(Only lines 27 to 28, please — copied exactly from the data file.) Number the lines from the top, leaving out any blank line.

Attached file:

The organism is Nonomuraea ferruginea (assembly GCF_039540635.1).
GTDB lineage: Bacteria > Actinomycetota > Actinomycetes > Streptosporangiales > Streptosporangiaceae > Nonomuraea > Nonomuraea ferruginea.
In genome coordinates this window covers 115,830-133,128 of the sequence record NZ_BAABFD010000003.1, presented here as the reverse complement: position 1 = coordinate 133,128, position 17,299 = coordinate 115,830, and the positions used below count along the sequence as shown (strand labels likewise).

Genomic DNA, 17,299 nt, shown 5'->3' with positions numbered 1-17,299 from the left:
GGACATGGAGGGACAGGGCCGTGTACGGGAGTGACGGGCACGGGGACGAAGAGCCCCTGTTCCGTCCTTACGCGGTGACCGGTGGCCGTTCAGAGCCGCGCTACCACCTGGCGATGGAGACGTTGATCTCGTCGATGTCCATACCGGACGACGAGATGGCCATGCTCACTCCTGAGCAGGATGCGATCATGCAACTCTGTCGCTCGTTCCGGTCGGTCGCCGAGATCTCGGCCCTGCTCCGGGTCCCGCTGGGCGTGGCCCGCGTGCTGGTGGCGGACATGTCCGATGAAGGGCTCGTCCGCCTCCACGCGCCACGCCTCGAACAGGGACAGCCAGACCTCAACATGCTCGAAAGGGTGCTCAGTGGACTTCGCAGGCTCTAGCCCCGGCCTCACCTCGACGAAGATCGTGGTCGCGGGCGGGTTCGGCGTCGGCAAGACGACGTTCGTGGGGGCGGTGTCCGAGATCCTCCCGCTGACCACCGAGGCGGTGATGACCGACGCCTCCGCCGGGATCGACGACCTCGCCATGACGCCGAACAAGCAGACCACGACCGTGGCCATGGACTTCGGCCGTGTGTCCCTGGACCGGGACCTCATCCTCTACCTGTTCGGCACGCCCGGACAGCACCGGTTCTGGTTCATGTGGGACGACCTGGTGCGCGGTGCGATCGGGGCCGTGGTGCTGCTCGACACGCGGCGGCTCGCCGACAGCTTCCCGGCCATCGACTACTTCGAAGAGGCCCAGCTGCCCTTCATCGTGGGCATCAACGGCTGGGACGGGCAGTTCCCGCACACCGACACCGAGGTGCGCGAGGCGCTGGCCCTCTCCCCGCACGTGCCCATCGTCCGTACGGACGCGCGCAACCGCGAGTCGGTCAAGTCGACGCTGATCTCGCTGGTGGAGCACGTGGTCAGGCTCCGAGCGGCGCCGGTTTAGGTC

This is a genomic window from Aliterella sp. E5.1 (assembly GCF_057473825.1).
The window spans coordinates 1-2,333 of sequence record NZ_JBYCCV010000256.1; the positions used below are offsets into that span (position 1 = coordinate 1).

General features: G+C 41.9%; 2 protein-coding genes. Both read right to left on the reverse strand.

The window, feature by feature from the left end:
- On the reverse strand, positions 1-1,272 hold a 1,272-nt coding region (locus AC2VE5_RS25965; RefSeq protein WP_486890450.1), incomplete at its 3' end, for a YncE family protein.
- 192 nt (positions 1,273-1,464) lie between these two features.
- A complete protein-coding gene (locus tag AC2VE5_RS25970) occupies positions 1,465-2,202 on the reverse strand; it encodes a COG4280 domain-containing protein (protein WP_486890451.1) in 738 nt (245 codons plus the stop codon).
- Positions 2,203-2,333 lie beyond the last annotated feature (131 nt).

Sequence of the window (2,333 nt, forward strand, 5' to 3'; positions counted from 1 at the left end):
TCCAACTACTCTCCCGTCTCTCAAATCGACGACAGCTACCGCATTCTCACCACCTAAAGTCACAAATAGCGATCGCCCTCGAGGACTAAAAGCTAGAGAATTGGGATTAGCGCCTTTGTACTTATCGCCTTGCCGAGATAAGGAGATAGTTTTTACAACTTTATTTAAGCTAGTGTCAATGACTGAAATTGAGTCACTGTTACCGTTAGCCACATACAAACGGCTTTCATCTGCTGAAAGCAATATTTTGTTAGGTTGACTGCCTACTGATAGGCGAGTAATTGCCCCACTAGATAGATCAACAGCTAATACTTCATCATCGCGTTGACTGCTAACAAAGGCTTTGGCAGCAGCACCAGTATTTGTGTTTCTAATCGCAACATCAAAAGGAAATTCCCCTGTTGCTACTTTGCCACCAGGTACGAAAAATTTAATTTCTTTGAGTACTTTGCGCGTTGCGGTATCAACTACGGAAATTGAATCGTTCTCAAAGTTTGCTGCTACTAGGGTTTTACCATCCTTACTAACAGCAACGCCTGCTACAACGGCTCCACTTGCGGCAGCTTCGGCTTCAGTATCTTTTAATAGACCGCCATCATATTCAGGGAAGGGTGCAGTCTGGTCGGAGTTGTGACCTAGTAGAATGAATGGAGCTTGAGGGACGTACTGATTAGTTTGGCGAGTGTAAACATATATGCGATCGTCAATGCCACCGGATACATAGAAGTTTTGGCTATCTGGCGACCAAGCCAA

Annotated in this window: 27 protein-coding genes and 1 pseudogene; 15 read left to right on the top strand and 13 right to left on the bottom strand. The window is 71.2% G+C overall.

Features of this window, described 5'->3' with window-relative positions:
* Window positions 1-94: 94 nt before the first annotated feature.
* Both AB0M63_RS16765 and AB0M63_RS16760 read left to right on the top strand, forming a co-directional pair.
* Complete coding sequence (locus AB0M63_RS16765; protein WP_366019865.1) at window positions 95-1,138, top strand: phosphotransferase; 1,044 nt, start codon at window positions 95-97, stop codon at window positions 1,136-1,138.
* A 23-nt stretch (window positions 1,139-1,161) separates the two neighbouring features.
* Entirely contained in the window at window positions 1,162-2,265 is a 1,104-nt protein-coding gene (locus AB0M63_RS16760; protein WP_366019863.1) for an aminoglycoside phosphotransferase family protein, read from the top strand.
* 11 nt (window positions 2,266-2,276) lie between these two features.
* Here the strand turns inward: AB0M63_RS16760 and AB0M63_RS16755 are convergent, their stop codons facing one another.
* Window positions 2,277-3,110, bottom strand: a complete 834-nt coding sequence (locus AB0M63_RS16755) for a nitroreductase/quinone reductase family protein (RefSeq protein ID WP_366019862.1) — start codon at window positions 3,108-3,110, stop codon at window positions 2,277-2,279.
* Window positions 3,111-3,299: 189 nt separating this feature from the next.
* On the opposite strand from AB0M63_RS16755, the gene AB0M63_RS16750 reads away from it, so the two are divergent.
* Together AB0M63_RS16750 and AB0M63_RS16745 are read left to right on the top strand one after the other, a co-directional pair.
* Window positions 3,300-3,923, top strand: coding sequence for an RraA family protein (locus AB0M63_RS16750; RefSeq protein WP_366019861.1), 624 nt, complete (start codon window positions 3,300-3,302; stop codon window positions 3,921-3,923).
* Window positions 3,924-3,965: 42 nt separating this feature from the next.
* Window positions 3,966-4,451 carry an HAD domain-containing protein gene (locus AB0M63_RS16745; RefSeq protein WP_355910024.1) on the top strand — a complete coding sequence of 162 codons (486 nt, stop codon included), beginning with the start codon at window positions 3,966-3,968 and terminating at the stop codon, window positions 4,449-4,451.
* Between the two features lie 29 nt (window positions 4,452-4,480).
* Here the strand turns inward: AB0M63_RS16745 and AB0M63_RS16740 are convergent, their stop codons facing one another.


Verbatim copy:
* On the opposite strand from AB0M63_RS16755, the gene AB0M63_RS16750 reads away from it, so the two are divergent.
* Together AB0M63_RS16750 and AB0M63_RS16745 are read left to right on the top strand one after the other, a co-directional pair.